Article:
With the negativity and abuse continually directed at educators, it is a wonder anyone still wants to be a teacher. The ones still teaching are a testament to their dedication to the profession, their abuse repelling thick skin, and their love for the children they teach. Of course, educators know from the start that the life of an educator is not easy – never has been nor will it ever be. They enter the profession knowing they will never be paid adequately for the long hours they devote to their students, and that they will spend more time with other people’s children than they do their own.  Despite their sacrifices, teachers understand they will rarely receive the respect they deserve; however, they should at least be able to count on the respect and support of a governor and lieutenant governor they helped elect and not be cast as a scapegoat for political gain.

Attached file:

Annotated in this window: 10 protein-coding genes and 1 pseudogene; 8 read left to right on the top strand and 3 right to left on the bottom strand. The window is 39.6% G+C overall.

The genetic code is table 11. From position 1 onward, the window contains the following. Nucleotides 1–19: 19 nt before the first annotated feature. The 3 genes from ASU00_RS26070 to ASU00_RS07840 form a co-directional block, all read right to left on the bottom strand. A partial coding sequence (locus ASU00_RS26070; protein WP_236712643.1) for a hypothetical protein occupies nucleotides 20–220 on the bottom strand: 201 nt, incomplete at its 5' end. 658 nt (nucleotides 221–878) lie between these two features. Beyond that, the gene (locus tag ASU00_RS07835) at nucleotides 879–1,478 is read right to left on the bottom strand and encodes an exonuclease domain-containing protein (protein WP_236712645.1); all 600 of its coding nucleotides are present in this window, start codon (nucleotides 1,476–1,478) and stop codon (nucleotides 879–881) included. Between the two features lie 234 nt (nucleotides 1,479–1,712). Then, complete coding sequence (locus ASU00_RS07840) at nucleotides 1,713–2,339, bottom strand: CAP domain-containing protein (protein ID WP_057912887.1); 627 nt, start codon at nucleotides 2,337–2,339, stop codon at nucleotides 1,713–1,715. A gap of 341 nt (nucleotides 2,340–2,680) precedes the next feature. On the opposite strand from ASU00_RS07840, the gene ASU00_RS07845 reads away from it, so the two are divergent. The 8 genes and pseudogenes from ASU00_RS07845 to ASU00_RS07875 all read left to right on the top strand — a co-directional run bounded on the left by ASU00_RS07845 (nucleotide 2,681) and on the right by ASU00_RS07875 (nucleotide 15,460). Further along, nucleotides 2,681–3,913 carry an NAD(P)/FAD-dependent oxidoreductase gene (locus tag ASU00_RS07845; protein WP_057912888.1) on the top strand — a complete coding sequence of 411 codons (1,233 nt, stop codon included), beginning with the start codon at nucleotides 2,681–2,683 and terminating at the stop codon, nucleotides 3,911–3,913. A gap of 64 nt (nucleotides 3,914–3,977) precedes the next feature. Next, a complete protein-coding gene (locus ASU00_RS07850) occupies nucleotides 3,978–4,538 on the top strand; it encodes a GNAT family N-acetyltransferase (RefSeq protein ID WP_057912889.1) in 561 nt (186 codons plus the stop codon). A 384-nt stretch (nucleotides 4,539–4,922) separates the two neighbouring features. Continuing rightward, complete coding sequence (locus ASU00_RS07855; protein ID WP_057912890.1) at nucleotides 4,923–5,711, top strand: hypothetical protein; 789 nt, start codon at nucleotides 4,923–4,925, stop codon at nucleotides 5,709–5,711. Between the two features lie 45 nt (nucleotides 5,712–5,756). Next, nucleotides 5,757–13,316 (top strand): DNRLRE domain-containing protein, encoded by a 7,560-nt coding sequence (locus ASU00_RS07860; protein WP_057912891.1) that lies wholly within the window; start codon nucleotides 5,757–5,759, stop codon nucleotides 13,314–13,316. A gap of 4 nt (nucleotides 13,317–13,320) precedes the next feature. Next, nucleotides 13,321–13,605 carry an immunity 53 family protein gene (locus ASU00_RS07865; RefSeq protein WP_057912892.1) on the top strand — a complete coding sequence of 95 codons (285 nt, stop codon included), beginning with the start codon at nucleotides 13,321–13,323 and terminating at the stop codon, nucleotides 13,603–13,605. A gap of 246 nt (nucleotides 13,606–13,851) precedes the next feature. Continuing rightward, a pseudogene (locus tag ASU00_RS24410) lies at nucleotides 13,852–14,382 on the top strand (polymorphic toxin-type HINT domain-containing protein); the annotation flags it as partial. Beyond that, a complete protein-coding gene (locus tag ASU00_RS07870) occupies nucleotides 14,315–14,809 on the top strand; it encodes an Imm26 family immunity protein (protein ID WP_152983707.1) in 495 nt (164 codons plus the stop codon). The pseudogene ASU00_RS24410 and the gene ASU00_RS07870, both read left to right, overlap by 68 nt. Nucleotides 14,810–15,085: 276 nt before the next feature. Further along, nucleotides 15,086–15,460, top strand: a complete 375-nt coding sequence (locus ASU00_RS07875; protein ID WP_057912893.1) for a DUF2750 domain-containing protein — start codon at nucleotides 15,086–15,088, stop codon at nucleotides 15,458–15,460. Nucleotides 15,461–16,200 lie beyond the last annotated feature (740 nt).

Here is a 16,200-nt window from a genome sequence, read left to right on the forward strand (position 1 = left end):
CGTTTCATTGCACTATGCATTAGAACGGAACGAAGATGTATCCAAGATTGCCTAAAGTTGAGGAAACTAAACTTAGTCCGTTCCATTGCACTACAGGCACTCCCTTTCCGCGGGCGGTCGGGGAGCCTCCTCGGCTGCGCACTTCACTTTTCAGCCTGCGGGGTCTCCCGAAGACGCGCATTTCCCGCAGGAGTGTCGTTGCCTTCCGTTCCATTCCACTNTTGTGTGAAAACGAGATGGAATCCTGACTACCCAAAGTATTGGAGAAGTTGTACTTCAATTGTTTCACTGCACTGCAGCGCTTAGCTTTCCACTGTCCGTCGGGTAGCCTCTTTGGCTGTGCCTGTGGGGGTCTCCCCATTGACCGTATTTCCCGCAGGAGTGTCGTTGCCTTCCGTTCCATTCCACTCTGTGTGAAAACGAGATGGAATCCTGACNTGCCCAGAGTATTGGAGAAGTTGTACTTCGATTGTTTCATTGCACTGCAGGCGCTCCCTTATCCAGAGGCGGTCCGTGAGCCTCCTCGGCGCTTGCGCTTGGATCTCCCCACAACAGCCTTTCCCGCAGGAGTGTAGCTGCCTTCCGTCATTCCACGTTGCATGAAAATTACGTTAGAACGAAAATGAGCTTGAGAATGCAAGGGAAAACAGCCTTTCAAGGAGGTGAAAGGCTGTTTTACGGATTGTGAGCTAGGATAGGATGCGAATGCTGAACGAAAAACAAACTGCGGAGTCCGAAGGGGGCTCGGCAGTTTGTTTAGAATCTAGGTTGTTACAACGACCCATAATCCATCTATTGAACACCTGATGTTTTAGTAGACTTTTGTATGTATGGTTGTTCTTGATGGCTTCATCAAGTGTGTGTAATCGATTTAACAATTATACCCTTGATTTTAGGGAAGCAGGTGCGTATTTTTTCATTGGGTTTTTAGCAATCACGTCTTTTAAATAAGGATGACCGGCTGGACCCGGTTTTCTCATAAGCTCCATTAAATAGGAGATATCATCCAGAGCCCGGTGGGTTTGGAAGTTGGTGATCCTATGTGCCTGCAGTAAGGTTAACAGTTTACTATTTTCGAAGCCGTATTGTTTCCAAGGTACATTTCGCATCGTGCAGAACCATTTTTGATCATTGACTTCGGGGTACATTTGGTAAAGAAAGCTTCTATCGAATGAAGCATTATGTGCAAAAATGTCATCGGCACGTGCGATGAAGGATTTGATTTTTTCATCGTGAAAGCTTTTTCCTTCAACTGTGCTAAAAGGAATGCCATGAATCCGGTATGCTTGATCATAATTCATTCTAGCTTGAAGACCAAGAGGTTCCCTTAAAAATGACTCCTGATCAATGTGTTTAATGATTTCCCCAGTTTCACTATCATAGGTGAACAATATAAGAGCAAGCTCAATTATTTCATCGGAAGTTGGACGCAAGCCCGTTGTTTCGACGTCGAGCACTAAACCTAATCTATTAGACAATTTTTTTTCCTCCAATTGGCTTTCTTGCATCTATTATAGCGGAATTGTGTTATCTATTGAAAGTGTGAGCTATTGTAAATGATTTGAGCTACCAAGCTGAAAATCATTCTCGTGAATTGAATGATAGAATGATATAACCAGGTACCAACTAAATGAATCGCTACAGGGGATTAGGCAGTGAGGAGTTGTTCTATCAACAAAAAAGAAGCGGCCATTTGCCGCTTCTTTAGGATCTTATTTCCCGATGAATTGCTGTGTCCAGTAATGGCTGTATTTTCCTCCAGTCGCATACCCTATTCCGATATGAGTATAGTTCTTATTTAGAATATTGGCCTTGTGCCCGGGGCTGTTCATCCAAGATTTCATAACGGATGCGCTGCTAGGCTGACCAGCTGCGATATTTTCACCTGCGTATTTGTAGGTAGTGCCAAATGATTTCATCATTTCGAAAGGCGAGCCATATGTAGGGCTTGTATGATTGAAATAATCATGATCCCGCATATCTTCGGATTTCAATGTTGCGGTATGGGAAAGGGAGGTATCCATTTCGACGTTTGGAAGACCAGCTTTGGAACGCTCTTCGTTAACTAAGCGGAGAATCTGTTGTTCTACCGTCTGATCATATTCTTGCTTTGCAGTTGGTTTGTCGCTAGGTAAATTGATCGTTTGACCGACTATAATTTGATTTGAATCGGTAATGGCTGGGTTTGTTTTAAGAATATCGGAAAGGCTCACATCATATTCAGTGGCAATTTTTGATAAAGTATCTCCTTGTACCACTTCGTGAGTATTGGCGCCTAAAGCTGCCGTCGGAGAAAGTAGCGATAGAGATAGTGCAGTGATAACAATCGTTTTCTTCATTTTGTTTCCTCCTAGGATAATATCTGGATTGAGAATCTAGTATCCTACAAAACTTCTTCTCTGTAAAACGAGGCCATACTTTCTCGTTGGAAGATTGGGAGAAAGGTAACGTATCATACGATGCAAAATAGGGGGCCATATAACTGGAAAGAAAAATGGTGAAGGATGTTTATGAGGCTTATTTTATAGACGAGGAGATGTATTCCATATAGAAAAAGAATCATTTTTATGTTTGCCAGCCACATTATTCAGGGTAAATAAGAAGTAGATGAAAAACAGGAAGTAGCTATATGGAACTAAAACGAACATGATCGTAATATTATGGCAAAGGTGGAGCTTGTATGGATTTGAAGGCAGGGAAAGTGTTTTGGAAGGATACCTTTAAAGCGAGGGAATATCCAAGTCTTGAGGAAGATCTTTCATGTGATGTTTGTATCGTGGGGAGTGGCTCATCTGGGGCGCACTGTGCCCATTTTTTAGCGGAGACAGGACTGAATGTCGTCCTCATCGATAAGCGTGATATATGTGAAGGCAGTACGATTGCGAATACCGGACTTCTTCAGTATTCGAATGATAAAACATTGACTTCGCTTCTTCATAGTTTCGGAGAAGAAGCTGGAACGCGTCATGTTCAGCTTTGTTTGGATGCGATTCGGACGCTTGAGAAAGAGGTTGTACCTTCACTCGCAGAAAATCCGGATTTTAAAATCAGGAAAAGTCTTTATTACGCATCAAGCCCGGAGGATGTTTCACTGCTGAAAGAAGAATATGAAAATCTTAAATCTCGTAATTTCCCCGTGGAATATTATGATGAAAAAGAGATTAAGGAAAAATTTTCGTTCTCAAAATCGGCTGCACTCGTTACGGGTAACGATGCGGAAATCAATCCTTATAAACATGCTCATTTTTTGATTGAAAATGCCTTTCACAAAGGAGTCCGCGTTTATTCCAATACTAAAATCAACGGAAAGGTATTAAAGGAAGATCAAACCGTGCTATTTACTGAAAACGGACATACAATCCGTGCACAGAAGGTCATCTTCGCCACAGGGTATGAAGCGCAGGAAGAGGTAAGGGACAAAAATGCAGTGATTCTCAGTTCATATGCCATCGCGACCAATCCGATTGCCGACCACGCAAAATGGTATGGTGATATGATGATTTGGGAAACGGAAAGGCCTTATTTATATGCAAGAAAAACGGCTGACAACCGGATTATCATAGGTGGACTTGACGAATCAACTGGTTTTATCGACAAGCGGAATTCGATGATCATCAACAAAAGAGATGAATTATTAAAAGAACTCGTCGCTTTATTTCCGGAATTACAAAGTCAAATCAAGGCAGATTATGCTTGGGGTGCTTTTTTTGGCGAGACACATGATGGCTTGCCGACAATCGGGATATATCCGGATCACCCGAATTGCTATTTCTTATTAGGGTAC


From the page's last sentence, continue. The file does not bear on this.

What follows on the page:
Educators work in a society where education is undervalued, and the political and public perception is a student succeeds in spite of the teacher and fails because of the teacher. Such views are disrespectful and are a major reason at least half of all educators leave the profession within the first three to five years.  Why stay in a profession where the political and public opinion is so sour toward your profession? Why stay in a profession where the opinion of every local yokel holds more educational clout than the opinions and expertise of educators? We trust our automobiles to the expertise of a mechanic; we trust the construction and safety of the many bridges we travel to the expertise of an engineer; we trust our physical well-being to the expertise of a medical doctor; so, doesn’t it stand to reason we should trust educational decisions impacting the future of our children to the expertise of educators? After all, the mechanic, the engineer, medical doctor and educator are the experts in their fields. If an educator’s expertise is always in question, why should a young educator stay in the profession? Why stay in a profession where the Governor and Lieutenant Governor believe they know more about education and what is best for children than the education experts? I wonder if any of the education naysayers in this state ever stop to think about what they are doing to public education. By itself, the number of educators leaving the profession is enough to show the crippling impact of negativism on public education in Mississippi as well as on the nation.